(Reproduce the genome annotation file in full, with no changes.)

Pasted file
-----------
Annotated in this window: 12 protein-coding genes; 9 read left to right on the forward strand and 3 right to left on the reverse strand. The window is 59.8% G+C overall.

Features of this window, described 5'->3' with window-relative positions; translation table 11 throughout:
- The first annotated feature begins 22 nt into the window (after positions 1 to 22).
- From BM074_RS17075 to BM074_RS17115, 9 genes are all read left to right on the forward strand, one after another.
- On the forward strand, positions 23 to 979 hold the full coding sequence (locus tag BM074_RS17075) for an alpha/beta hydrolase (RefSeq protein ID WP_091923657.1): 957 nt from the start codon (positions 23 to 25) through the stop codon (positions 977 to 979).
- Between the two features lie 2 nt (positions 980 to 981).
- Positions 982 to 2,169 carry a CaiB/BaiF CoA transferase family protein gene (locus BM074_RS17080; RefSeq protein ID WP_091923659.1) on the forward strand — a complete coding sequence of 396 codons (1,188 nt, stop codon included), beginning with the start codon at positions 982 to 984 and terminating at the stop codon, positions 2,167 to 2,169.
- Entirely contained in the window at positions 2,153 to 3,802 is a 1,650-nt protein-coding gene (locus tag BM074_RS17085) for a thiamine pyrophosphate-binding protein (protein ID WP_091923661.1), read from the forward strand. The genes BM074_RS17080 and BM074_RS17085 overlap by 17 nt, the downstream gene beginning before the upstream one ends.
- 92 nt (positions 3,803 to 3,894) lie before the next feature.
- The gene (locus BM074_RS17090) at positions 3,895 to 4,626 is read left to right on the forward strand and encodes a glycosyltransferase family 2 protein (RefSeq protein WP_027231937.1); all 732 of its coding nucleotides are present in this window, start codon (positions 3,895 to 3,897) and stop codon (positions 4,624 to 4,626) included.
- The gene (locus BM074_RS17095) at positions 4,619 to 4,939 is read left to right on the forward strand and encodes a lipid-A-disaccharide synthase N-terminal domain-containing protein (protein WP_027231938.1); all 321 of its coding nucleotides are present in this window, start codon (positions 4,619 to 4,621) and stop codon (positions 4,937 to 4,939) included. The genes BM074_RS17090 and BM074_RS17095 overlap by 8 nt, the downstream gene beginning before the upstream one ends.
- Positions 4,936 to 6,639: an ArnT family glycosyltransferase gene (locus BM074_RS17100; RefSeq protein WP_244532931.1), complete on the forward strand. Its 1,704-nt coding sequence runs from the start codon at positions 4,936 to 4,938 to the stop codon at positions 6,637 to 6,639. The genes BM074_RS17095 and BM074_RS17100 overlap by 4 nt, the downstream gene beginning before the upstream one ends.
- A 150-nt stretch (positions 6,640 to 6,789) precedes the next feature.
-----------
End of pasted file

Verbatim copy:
Annotated in this window: 12 protein-coding genes; 9 read left to right on the forward strand and 3 right to left on the reverse strand. The window is 59.8% G+C overall.

Features of this window, described 5'->3' with window-relative positions; translation table 11 throughout:
- The first annotated feature begins 22 nt into the window (after positions 1 to 22).
- From BM074_RS17075 to BM074_RS17115, 9 genes are all read left to right on the forward strand, one after another.
- On the forward strand, positions 23 to 979 hold the full coding sequence (locus tag BM074_RS17075) for an alpha/beta hydrolase (RefSeq protein ID WP_091923657.1): 957 nt from the start codon (positions 23 to 25) through the stop codon (positions 977 to 979).
- Between the two features lie 2 nt (positions 980 to 981).
- Positions 982 to 2,169 carry a CaiB/BaiF CoA transferase family protein gene (locus BM074_RS17080; RefSeq protein ID WP_091923659.1) on the forward strand — a complete coding sequence of 396 codons (1,188 nt, stop codon included), beginning with the start codon at positions 982 to 984 and terminating at the stop codon, positions 2,167 to 2,169.
- Entirely contained in the window at positions 2,153 to 3,802 is a 1,650-nt protein-coding gene (locus tag BM074_RS17085) for a thiamine pyrophosphate-binding protein (protein ID WP_091923661.1), read from the forward strand. The genes BM074_RS17080 and BM074_RS17085 overlap by 17 nt, the downstream gene beginning before the upstream one ends.
- 92 nt (positions 3,803 to 3,894) lie before the next feature.
- The gene (locus BM074_RS17090) at positions 3,895 to 4,626 is read left to right on the forward strand and encodes a glycosyltransferase family 2 protein (RefSeq protein WP_027231937.1); all 732 of its coding nucleotides are present in this window, start codon (positions 3,895 to 3,897) and stop codon (positions 4,624 to 4,626) included.
- The gene (locus BM074_RS17095) at positions 4,619 to 4,939 is read left to right on the forward strand and encodes a lipid-A-disaccharide synthase N-terminal domain-containing protein (protein WP_027231938.1); all 321 of its coding nucleotides are present in this window, start codon (positions 4,619 to 4,621) and stop codon (positions 4,937 to 4,939) included. The genes BM074_RS17090 and BM074_RS17095 overlap by 8 nt, the downstream gene beginning before the upstream one ends.
- Positions 4,936 to 6,639: an ArnT family glycosyltransferase gene (locus BM074_RS17100; RefSeq protein WP_244532931.1), complete on the forward strand. Its 1,704-nt coding sequence runs from the start codon at positions 4,936 to 4,938 to the stop codon at positions 6,637 to 6,639. The genes BM074_RS17095 and BM074_RS17100 overlap by 4 nt, the downstream gene beginning before the upstream one ends.
- A 150-nt stretch (positions 6,640 to 6,789) precedes the next feature.